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Prediction of sheep carcass traits from early-life records using machine learning

Shahinfar, S., Kelman, K.R.ORCID: 0000-0002-4877-3112 and Kahn, L. (2019) Prediction of sheep carcass traits from early-life records using machine learning. Computers and Electronics in Agriculture, 156 . pp. 159-177.

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Currently hot carcass weight (HCW) and fat score jointly indicate the price grid for sheep meat in Australia. However, experts in the field believe that soon, yield and quality traits such as intramuscular fat (IMF), greville rule fat depth (GRFAT), computed tomography lean meat yield (CTLEAN), and loin weight (LW) are likely to play a role in pricing. Having an accurate prediction of these traits earlier in the life of an animal will allow sheep producers to adjust their management practices in order to achieve the target market requirements. Management, genetics, pasture and climate factors, influence these traits directly and epistatically. Traditional prediction methods may not be powerful enough to capture complex interactions while avoiding overfitting. In this case, learning algorithms that can learn from the current data to predict the animal's future performance offers promise. In this study, five different types of Machine Learning (ML) algorithm, namely Deep Learning (DL), Gradient Boosting Tree (GBT), K-Nearest Neighbour (KNN), Model Tree (MT), and Random Forest (RF) were employed to predict HCW, IMF, GRFAT, LW and CTLEAN and their performances were compared against linear regression (LR) as the gold standard of multinomial prediction. Four scenarios representing different numbers of weight recordings-from a total of 9 weight measures taken between birth (WT1) and pre-slaughter (WT9)- were used to inform the algorithms and all models were trained and tested under equal conditions with identical training and testing sets. Selection of the most effective subset of predictor features were completed via greedy stepwise search among all the available features jointly with expert opinion. In predicting all the traits, RF was superior while LR and KNN showed the lowest prediction performance. When using the final model for predicting on an independent test set, the scenario with the most accurate prediction performance differed across traits. IMF and GRFAT were most accurately predicted when using birth, weaning, and pre-slaughter weights, while the most accurate scenario for HCW, LW and CTLEAN utilised weaning, six monthly weight measures after weaning and pre-slaughter weight. Across all scenarios the least accurate prediction was for IMF.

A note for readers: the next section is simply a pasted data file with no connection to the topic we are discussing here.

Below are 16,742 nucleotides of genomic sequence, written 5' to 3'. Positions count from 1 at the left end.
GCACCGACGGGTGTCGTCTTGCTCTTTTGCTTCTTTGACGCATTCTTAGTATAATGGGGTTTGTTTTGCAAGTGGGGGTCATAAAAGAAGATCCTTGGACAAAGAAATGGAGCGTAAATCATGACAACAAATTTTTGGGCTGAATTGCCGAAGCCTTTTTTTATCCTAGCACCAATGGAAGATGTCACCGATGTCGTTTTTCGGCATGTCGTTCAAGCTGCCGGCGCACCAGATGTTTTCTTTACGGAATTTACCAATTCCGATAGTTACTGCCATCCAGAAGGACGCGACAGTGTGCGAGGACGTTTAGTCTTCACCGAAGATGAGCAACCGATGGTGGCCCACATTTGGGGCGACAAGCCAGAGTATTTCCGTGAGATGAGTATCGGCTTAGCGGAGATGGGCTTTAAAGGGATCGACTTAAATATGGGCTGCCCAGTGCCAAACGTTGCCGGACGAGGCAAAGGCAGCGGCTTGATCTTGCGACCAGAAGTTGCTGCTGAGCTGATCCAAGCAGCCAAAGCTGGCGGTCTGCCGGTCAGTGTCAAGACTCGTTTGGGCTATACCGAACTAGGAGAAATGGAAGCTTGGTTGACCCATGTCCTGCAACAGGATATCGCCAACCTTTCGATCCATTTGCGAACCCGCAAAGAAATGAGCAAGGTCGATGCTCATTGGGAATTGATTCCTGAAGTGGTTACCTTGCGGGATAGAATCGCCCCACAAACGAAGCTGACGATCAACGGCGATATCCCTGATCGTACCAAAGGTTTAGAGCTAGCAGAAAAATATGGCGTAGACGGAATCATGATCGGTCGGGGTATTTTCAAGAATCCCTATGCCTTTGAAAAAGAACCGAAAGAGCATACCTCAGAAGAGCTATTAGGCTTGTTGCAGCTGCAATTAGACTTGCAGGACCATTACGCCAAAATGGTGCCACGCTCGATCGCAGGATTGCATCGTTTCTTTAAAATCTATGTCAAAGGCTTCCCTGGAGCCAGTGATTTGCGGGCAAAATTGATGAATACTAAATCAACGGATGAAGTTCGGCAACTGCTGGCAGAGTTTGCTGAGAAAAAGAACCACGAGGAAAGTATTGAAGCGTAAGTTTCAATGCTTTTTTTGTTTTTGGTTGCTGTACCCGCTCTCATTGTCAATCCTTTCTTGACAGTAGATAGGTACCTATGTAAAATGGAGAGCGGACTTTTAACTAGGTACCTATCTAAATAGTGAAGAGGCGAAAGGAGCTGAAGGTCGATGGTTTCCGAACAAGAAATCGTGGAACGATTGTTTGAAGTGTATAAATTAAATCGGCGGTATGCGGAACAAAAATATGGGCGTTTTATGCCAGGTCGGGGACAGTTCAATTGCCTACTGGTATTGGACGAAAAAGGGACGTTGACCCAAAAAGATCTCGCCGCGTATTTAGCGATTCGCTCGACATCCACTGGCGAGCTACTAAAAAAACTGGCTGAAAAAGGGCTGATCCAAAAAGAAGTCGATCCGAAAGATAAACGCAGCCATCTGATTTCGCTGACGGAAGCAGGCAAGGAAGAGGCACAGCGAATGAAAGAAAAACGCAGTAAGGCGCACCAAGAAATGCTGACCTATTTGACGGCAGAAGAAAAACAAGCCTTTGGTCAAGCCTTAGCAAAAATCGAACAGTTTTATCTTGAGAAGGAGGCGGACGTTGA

Item Type: Journal Article
Murdoch Affiliation(s): School of Veterinary and Life Sciences
Publisher: Elsevier B.V.
Copyright: © 2018 Elsevier B.V.
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